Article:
"Direct mail offers are flowing for business credit cards, many with attractive promotional interest rates and balance transfer deals...while there are many reasons to open an account, there can be substantial risks involved."More info
"Something is wrong when keeping cash in the kitchen cookie jar seems a reasonable substitute for your bank. It may feel rebellious -- your own little Occupy Wall Street act of defiance -- and even a bit savvy, given those checking-account fees, ATM fees, and monthly debit-account fees. That little depository institution atop your kitchen counter has big drawbacks, however, including a lack of federal deposit insurance, zero interest, and ease of access that could prove dangerous to your financial health.
There is a way to fire up both your rebellious spirit and your savings. On Nov. 5 -- the day Occupy Wall Street has already targeted for supporters to leave banks en masse -- consider one of the nation's 7,000-plus credit unions. Thanks to their structure as not-for-profits, they are typically fee-friendlier than banks, and becoming a member is usually much easier than you may think."
"Consumer loan rates may also be more attractive. At a credit union, a five-year loan for a new car has an average interest rate of 3.6 percent, compared to 5 percent at a bank, according to Informa. Mortgages rates are a toss-up, but credit unions are the way to go if you ever find yourself needing to run a credit-card balance. A Pew Research survey reports that the median initial interest rate for bank credit cards is 12.99 percent, compared to 9.99 percent for credit union credit cards. If you end up getting hit with a penalty on your card, the median interest rate gets bumped up as high as 29.99 percent, compared to 17.99 percent at a credit union."Full Article
This fact sheet focuses on the lessons learned from consumers who purchase and use prepaid debit cards.More info
"It was early 2007, and Michael Roster and Dwane Krumme each viewed the credit card industry with growing dismay."More info
"'Hidden or unexpected' fees are the No. 1 reason given by the working poor for closing bank accounts, a recent study found. The study by the Safe Banking Opportunities Project, a project of the Pew Health Group, surveyed 2,000 predominantly low-income, Hispanic households in the Los Angeles area in a two-phase study. Study participants were screened and recruited through a door-to-door, interviewer-administered survey."More info
"Hidden bank fees are pushing the working poor out of mainstream banking and into riskier, more expensive alternatives to managing their personal finances. A new study released by the Pew Charitable Trusts provides a stark snapshot of how banks’ embrace of sneaky fees hurt the most vulnerable consumers."More info
Los Cargos Ocultos O Inesperados Son Mencionados Como La Razón Principal Por La Cual Los Trabajadores Pobres Cierran Cuentas de Banco
Los "cargos ocultos o inesperados" fueron mencionados como la razón principal por la cual los trabajadores pobres del Gran Los Ángeles, aquellos que tienen empleo pero que incluso así permanecen en pobreza relativa, cerraron cuentas de banco el pasado año, por encima de razones como la pérdida del empleo o la falta de dinero, según una encuesta en hogares predominantemente hispanos y de bajos ingresos dada a conocer por el Safe Banking Opportunities Project (Proyecto Oportunidades para Banca Segura) del Pew Health Group.More info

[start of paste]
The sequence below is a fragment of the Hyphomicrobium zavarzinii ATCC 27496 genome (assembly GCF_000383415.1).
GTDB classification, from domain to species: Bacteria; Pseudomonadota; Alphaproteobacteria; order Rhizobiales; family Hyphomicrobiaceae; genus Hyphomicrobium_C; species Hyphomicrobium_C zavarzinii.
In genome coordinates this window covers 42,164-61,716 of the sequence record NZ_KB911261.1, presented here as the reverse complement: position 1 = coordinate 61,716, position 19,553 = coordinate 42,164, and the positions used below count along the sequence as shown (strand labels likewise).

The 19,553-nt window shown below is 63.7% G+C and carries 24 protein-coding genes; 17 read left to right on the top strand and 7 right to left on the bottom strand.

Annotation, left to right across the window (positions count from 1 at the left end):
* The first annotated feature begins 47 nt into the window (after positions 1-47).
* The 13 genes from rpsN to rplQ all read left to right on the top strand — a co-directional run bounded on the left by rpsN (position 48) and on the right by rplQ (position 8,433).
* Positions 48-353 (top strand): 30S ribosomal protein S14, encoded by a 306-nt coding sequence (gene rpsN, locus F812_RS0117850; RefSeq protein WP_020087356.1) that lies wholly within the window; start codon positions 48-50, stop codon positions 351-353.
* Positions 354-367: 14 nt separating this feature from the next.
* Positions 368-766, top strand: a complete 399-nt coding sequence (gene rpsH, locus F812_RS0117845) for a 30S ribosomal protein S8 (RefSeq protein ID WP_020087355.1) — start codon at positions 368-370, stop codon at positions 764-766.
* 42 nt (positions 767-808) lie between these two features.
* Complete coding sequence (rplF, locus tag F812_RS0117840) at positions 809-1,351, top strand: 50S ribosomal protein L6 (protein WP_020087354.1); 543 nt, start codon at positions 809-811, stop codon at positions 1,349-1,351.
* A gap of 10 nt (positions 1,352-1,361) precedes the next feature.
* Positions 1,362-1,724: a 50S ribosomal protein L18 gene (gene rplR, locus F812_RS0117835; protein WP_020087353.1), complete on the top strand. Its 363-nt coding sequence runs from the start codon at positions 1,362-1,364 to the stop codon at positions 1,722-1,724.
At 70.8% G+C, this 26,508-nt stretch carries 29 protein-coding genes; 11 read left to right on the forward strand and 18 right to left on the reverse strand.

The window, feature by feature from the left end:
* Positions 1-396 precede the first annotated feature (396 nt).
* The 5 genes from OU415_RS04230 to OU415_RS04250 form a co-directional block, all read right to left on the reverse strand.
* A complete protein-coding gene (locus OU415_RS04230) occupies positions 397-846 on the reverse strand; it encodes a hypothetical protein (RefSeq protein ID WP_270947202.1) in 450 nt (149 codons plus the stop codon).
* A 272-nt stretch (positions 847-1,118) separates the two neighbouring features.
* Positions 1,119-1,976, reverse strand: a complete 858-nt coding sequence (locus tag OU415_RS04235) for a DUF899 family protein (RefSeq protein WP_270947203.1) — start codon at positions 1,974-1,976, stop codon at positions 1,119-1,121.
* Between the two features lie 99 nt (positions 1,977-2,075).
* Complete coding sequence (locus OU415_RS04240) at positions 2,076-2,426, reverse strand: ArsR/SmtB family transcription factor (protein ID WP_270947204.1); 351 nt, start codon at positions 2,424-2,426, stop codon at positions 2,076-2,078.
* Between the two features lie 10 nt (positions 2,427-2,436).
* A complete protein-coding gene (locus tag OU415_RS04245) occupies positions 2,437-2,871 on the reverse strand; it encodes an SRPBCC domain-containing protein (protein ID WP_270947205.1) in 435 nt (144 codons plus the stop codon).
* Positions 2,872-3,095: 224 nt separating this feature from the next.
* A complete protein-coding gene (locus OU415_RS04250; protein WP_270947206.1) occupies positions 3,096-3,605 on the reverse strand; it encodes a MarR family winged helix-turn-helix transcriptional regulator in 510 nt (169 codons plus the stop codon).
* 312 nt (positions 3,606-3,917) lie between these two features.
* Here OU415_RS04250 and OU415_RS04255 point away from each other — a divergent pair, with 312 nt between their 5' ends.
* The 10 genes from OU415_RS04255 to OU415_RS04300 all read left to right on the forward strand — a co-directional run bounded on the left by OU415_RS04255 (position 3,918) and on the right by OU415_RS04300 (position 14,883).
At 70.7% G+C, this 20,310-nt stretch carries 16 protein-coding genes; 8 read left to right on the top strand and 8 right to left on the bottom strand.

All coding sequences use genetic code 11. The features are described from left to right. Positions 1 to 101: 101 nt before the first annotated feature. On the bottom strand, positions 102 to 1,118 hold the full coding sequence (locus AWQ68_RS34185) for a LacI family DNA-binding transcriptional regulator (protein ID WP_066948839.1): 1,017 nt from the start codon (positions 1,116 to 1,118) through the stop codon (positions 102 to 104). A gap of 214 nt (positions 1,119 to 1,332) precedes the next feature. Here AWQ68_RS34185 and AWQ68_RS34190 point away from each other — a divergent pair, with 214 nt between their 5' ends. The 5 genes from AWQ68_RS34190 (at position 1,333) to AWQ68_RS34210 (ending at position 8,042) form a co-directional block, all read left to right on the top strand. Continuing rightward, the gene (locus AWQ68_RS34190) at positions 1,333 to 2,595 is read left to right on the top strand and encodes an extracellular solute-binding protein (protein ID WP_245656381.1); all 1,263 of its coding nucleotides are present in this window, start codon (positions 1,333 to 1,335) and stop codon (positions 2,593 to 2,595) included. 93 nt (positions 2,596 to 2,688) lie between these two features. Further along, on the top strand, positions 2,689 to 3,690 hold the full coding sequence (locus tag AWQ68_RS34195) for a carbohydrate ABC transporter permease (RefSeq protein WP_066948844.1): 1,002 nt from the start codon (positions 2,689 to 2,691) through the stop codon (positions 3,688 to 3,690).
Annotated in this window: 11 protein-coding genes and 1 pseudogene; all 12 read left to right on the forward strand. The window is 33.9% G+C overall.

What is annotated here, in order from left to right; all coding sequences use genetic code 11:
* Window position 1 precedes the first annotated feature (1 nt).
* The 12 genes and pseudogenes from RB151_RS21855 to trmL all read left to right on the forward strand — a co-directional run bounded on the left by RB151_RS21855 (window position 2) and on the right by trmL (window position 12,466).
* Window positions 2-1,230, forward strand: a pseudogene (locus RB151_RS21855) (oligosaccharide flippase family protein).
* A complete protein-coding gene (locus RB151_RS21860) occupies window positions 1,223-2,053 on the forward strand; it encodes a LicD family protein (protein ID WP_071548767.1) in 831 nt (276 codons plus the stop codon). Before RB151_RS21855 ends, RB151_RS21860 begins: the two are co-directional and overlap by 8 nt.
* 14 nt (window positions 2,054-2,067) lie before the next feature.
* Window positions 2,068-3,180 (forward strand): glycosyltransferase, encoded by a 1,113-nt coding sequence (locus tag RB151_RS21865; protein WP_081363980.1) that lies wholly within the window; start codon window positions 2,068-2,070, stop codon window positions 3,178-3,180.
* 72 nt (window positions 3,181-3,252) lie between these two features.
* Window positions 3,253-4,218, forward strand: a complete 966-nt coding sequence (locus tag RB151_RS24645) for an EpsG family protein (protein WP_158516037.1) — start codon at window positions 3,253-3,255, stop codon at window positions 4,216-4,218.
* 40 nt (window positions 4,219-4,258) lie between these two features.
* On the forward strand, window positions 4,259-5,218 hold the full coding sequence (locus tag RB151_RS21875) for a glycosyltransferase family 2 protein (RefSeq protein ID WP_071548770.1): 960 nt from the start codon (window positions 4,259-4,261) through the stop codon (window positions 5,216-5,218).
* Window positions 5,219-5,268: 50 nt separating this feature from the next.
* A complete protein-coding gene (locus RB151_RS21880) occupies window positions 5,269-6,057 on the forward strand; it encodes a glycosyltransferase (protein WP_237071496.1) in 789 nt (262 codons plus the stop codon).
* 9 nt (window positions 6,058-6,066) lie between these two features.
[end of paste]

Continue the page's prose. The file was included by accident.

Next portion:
“Hidden or unexpected fees” were cited as the number one reason Greater Los Angeles’ working poor – those who are employed yet remain in relative poverty– closed bank accounts in the past year, surpassing job loss or lack of money, according to a survey of predominately Hispanic, low-income households released by the Pew Health Group’s Safe Banking Opportunities Project.
"Hidden or unexpected fees” were cited as the number one reason Greater Los Angeles’ working poor, those who are employed yet remain in relative poverty, closed bank accounts in the past year, surpassing job loss or lack of money, according to a survey of predominately Hispanic, low-income households.More info
''More small companies—already struggling with weak sales and tight lending—are being forced to rely on business credit cards to provide working capital.''More info
''If you've ever thought someone was playing fast and lose with the rules on your credit cards, credit score or mortgage, but you had no idea where to go with your complaint, you now have a place to turn.''More info
"Four Senators today called for more disclosure on business credit card offers so cardholders will understand that business cards are not protected by the same laws as regular consumer cards that bar practices like retroactive interest rate hikes."More info
''Households receiving offers for 'business' credit cards would be wise to throw them away, a nonprofit research group is warning consumers.''More info
"It’s been two years since the landmark Credit Card Accountability Responsibility and Disclosure Act of 2009 was signed into law, and by all accounts, it’s led to some pretty significant changes in the giant industry grinding away behind those little pieces of plastic."More info
"Credit-card issuers are marketing so-called professional cards—formerly reserved for small-business owners or executives—to individuals, a new report says."More info
"The sudden interest-rate hikes, high fees and steep penalties that last year's credit card regulations were designed to eliminate are still lurking in one segment of the credit card market: cards designated for businesses."More info